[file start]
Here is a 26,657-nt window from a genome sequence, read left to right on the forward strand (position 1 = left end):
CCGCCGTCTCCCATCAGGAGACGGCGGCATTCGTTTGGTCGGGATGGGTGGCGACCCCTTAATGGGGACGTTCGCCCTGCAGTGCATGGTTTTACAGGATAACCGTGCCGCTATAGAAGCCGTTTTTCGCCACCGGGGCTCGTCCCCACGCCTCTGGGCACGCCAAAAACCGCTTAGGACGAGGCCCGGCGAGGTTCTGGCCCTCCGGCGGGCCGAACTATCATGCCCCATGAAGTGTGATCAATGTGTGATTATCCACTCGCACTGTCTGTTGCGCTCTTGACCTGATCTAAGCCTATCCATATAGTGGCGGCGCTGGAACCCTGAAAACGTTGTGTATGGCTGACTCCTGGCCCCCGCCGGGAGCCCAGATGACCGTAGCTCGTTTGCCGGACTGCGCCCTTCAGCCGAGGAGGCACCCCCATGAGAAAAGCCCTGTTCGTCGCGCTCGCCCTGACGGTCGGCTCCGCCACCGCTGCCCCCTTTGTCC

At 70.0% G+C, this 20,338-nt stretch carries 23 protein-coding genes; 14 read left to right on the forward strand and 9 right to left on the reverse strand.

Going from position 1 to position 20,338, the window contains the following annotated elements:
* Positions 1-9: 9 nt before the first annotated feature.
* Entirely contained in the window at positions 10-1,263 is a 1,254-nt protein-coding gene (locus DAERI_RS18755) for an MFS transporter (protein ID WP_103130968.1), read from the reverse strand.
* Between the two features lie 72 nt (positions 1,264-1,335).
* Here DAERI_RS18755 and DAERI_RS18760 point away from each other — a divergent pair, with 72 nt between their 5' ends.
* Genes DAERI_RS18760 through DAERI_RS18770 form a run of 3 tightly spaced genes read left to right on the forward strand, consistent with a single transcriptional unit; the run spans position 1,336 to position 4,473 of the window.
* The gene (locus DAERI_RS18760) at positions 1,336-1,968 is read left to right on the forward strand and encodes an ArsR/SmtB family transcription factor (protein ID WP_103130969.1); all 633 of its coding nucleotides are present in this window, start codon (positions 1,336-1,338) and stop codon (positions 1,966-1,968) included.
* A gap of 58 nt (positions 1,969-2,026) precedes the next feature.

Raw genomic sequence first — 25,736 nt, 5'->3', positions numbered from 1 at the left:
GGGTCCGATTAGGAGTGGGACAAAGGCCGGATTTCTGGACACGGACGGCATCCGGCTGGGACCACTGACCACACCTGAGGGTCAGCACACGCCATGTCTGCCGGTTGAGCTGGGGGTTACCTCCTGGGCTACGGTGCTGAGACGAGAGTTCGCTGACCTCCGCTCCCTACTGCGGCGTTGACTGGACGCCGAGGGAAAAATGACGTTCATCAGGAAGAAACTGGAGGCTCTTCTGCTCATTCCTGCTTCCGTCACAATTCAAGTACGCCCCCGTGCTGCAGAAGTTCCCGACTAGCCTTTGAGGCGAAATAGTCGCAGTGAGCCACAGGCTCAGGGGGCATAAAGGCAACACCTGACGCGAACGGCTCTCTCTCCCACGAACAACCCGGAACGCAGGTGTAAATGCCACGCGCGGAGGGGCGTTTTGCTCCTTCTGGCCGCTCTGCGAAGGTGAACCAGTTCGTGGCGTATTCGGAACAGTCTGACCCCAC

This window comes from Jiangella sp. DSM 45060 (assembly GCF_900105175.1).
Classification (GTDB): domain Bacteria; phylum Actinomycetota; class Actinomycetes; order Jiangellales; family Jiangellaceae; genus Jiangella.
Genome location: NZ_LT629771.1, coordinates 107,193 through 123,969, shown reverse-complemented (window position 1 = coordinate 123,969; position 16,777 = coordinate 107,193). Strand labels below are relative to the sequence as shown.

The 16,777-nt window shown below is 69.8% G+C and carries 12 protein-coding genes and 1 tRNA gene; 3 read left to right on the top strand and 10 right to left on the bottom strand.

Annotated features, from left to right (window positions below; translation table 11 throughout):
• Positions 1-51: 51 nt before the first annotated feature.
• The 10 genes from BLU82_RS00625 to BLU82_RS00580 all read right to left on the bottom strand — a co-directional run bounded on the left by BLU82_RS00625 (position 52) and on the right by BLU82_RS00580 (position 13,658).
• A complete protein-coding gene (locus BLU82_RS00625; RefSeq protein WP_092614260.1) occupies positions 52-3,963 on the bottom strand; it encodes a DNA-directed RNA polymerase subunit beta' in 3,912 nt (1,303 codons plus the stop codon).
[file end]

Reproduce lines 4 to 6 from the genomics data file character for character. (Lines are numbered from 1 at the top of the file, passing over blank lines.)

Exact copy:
Going from position 1 to position 20,338, the window contains the following annotated elements:
* Positions 1-9: 9 nt before the first annotated feature.
* Entirely contained in the window at positions 10-1,263 is a 1,254-nt protein-coding gene (locus DAERI_RS18755) for an MFS transporter (protein ID WP_103130968.1), read from the reverse strand.